I also won a book! I won a copy of The Labyrinth of Dreaming Books by Walter Moers in a competition from Harvill Secker. 'Over two hundred years ago Bookholm, the City of Dreaming Books, was destroyed by a catastrophic firestorm.' It looks like an interesting read.

Tuesday, 27 November 2012

The Casual Vacancy by JK Rowling

This story begins with the death of Barry Fairbrother, a parish councillor in the picture perfect village of Pagford. His death leaves a space on the parish council, the 'casual vacancy' of the title. This is a tumultuous time for Pagford, they are finally within sight of getting rid of The Fields, a council estate on the edge of the village which comes under their jurisdiction. Many see The Fields as a burden, and its residents as an expensive drain on Pagford's resources.

No part of Pagford's unwanted burden caused more fury or bitterness than the fact The Field's children now fell inside the catchment area of St Thomas' Church of England Primary School. Young Fielders had the right to don the coveted blue and white uniform, to play in the yard beside the foundation stone laid by Lady Charlotte Sweetlove and to deafen the tiny classrooms with their strident Yorvil accents.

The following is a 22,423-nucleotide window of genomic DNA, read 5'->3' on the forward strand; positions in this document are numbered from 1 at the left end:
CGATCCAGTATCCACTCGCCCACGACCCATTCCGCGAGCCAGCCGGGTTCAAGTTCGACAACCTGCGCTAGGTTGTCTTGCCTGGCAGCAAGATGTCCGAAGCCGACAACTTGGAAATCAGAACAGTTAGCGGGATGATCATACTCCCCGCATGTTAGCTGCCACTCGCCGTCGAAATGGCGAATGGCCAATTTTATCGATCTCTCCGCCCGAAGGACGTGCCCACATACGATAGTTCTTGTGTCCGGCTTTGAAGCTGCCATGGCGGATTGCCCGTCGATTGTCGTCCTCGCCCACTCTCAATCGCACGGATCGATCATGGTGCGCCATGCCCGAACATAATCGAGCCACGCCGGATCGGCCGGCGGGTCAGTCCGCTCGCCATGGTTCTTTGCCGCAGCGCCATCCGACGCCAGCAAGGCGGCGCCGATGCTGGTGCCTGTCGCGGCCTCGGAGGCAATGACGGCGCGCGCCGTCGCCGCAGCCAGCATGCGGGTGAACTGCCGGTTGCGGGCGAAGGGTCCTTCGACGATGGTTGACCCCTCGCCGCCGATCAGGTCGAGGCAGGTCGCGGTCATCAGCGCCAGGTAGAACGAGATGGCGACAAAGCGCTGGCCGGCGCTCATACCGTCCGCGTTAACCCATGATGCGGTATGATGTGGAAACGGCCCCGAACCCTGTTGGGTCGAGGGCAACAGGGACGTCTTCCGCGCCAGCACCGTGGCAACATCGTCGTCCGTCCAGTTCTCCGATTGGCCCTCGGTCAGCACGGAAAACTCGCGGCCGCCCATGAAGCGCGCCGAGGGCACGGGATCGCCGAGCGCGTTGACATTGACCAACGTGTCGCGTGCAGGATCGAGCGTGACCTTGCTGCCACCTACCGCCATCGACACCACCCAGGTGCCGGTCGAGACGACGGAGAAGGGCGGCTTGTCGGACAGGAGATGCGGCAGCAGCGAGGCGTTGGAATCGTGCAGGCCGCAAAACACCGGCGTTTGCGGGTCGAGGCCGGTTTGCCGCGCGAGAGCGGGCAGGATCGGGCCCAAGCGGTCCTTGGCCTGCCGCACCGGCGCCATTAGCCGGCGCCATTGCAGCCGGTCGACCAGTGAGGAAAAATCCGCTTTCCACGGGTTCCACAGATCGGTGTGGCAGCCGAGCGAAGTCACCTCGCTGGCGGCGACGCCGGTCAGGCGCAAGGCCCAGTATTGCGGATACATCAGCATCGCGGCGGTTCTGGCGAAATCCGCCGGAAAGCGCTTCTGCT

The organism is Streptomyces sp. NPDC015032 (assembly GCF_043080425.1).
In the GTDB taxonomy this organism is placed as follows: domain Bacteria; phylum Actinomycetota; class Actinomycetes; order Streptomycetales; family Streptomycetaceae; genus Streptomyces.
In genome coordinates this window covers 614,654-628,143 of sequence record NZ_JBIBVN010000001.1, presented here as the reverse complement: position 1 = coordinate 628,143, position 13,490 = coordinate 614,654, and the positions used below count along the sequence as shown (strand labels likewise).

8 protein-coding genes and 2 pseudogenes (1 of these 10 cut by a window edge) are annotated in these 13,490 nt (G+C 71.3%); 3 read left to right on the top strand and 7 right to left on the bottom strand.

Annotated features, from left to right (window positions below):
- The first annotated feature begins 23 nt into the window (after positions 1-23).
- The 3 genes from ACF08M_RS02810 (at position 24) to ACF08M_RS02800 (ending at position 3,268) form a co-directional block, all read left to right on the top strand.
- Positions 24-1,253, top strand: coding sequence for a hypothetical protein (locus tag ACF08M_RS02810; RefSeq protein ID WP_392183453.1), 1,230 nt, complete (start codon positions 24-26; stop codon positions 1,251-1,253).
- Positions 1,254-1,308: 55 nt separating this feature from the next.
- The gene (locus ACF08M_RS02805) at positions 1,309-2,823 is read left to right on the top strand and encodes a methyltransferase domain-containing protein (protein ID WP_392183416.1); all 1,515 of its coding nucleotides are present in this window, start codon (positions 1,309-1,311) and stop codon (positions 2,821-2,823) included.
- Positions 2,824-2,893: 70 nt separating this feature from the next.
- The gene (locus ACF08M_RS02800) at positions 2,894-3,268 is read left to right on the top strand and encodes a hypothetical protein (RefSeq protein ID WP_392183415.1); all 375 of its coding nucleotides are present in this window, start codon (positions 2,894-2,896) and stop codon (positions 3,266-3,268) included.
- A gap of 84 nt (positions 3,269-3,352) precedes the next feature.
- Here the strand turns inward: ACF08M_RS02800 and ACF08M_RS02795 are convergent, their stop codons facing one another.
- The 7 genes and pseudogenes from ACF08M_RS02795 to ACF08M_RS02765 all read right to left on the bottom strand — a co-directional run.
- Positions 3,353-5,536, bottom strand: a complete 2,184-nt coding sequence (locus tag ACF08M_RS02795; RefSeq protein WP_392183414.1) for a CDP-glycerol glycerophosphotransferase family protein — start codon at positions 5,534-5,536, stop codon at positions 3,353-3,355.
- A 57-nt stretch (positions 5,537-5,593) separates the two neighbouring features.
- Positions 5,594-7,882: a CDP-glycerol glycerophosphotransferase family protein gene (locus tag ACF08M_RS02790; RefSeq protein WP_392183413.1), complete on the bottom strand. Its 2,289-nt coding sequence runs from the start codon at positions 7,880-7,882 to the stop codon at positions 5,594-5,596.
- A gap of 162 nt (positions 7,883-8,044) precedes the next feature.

Yorvil is the local town to which The Fields will become attached if the vote is carried.

The election is the backdrop against which the story takes place. We see the arguments played out for and against keeping The Fields (Barry had been for keeping it part of Pagford). There is snobbery at work, there is fear of difference, it's easy to laugh at the pretensions of those who want to get rid of The Fields. But in the character of Terri Weedon JK Rowling presents us with a dilemma. Terri is a resident of The Fields. She is a drug addict, a prostitute and a thief. She's had two children taken into care, and the two she has at home with her suffer because of her neglect and chaotic lifestyle. I can recognise that Terri had a chaotic childhood and was neglected herself. I know that addiction is an illness. I can sympathise with her and think that she should be offered help. But, truthfully, I wouldn't want to live near her. So what do we do with the people who live at the edges of society, how do we help them, who is it who helps them? By setting her story in a small village JK Rowling brings the questions very close to home. It's not faceless bureaucrats making sweeping policy decisions. It's people like you and me deciding where we stand.